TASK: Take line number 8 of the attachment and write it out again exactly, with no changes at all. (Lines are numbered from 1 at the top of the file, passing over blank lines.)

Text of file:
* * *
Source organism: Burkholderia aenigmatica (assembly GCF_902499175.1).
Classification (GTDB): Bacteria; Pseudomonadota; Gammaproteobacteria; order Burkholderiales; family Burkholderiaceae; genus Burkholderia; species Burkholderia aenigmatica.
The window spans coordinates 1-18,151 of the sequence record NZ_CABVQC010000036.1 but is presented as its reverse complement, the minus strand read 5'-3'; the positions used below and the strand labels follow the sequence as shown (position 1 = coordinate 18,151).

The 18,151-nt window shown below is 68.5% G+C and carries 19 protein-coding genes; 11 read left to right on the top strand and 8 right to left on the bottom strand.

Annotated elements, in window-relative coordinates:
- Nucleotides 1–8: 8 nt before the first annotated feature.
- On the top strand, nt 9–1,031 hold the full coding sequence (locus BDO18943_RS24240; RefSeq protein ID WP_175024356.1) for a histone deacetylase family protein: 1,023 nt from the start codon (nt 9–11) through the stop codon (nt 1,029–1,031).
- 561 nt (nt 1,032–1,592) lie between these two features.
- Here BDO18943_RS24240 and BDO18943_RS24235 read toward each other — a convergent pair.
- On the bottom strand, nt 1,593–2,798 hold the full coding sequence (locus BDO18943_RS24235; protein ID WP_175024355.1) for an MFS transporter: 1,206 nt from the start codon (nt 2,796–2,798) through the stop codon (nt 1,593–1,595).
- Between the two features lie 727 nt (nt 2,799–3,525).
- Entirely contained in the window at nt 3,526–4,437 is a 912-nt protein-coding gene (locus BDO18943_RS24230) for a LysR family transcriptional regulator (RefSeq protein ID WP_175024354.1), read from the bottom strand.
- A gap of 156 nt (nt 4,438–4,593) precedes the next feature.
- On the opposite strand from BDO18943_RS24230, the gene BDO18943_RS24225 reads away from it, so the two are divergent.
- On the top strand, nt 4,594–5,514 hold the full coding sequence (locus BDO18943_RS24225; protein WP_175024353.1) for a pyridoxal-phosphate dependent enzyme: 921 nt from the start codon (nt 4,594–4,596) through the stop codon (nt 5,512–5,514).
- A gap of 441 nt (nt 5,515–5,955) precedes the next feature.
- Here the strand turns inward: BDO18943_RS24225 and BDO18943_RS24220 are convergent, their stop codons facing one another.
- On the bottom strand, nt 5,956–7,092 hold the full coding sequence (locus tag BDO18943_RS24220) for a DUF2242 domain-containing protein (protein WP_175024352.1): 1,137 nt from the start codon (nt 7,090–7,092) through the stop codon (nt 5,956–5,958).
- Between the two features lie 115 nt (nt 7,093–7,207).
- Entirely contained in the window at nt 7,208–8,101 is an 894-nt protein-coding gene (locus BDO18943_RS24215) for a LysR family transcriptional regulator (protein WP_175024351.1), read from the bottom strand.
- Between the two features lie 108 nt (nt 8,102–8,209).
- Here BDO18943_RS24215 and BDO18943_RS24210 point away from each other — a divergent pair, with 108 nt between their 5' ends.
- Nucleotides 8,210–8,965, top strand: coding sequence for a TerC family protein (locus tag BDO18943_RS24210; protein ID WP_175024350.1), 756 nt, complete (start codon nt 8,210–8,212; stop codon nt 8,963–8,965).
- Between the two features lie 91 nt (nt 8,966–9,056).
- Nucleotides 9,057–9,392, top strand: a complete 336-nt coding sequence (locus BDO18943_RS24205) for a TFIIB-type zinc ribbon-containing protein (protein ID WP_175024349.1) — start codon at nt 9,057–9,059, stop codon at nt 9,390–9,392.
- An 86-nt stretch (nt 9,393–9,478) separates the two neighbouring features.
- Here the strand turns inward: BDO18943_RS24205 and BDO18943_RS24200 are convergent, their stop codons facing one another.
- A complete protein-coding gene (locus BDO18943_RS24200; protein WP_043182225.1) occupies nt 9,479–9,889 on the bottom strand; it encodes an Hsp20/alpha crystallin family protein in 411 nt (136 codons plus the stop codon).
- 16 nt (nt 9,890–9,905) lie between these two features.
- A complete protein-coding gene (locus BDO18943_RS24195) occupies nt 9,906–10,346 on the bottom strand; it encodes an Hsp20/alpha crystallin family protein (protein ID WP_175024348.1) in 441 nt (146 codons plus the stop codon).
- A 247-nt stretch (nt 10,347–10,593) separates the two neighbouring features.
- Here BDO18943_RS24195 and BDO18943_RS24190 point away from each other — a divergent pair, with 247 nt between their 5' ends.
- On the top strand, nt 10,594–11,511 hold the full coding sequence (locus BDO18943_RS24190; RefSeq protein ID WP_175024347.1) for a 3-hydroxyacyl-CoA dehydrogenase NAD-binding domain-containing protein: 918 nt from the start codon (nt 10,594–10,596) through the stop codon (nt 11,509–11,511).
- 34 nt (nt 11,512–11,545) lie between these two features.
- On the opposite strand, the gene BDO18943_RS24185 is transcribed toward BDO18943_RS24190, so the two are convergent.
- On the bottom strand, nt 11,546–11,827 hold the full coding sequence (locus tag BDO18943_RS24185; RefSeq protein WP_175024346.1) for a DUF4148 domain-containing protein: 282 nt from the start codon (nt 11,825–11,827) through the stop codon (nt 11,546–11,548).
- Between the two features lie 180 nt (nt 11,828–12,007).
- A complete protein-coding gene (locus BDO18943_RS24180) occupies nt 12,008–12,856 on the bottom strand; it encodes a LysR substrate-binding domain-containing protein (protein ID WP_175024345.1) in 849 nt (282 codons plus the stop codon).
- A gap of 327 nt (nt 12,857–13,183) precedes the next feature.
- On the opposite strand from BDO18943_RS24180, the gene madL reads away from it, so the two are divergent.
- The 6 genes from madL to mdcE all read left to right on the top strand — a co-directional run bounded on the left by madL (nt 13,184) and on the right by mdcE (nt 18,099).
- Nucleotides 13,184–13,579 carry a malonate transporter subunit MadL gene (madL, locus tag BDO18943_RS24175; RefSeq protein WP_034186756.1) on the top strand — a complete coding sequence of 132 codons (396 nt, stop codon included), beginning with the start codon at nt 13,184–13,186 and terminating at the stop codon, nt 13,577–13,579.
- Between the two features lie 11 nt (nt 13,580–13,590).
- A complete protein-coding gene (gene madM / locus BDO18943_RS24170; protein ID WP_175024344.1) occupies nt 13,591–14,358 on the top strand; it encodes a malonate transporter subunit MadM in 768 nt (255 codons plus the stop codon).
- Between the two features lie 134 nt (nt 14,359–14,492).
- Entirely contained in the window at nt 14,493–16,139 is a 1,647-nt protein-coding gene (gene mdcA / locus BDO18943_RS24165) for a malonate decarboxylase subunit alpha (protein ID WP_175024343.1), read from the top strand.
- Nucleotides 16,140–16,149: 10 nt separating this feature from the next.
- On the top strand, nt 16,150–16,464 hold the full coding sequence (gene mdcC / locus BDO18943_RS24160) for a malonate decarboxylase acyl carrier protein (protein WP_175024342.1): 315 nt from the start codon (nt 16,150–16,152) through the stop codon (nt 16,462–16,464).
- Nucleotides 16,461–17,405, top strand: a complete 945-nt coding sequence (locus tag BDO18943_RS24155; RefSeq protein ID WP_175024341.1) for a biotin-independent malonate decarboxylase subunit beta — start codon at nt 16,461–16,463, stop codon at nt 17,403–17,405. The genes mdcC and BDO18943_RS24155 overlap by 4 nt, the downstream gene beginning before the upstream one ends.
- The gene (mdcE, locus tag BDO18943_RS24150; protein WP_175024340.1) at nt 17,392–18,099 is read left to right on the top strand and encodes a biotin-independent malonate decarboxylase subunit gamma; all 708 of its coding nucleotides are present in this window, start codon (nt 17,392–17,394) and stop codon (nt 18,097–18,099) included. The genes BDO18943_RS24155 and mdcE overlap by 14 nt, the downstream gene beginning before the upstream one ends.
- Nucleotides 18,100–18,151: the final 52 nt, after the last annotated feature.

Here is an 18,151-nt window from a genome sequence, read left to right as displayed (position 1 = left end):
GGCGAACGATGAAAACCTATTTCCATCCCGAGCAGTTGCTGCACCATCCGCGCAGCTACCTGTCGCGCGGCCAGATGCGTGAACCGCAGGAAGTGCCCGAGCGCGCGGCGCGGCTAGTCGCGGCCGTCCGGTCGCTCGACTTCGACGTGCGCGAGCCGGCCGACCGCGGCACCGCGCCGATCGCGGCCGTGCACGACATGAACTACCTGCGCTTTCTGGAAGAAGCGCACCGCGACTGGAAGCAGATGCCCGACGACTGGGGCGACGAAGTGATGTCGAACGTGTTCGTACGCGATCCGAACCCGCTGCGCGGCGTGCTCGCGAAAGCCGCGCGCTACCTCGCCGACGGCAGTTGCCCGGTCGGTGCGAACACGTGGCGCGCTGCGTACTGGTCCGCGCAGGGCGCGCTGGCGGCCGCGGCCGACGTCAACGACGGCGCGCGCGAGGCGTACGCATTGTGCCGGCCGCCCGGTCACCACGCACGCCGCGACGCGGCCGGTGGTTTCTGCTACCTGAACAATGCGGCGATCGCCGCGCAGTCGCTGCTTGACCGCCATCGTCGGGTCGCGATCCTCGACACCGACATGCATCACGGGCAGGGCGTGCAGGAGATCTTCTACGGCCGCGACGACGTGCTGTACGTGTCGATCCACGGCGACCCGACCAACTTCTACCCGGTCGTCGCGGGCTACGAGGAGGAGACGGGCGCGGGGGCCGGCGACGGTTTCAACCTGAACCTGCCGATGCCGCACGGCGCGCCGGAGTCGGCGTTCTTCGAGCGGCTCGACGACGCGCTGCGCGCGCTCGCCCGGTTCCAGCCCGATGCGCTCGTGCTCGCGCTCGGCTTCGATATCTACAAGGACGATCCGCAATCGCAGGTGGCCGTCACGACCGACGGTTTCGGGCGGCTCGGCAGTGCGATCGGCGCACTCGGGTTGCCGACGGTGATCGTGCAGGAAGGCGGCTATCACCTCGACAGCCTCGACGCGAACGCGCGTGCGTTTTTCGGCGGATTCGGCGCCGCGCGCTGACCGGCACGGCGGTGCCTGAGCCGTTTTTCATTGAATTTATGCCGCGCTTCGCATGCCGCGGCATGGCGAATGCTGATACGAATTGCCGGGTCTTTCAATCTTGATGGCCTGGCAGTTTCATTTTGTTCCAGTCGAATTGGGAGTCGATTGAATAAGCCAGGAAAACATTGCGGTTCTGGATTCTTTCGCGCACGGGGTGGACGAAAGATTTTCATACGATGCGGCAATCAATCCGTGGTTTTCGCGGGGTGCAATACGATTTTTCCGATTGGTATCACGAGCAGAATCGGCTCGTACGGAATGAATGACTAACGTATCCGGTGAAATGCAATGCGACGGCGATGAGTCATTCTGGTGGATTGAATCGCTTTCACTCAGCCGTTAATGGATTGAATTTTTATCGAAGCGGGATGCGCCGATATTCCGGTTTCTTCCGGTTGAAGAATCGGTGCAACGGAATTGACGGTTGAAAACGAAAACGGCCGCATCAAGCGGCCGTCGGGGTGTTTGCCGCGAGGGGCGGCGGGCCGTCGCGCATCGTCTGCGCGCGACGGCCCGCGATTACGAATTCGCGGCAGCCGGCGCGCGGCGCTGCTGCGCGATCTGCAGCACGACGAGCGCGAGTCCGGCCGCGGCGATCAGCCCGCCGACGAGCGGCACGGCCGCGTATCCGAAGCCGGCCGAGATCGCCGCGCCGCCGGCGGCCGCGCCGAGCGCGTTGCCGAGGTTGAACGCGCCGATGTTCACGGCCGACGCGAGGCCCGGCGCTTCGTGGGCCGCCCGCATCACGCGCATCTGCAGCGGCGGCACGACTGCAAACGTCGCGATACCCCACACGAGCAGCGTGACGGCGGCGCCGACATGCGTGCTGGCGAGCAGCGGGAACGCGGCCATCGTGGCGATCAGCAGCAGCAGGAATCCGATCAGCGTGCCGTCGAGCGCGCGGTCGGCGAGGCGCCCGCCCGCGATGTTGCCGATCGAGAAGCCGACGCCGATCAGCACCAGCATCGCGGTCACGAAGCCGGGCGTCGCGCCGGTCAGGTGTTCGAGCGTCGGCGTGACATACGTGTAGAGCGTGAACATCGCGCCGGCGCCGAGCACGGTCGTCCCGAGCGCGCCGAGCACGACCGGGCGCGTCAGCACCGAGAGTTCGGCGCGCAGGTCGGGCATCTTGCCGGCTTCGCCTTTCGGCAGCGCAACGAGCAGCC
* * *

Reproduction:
- 561 nt (nt 1,032–1,592) lie between these two features.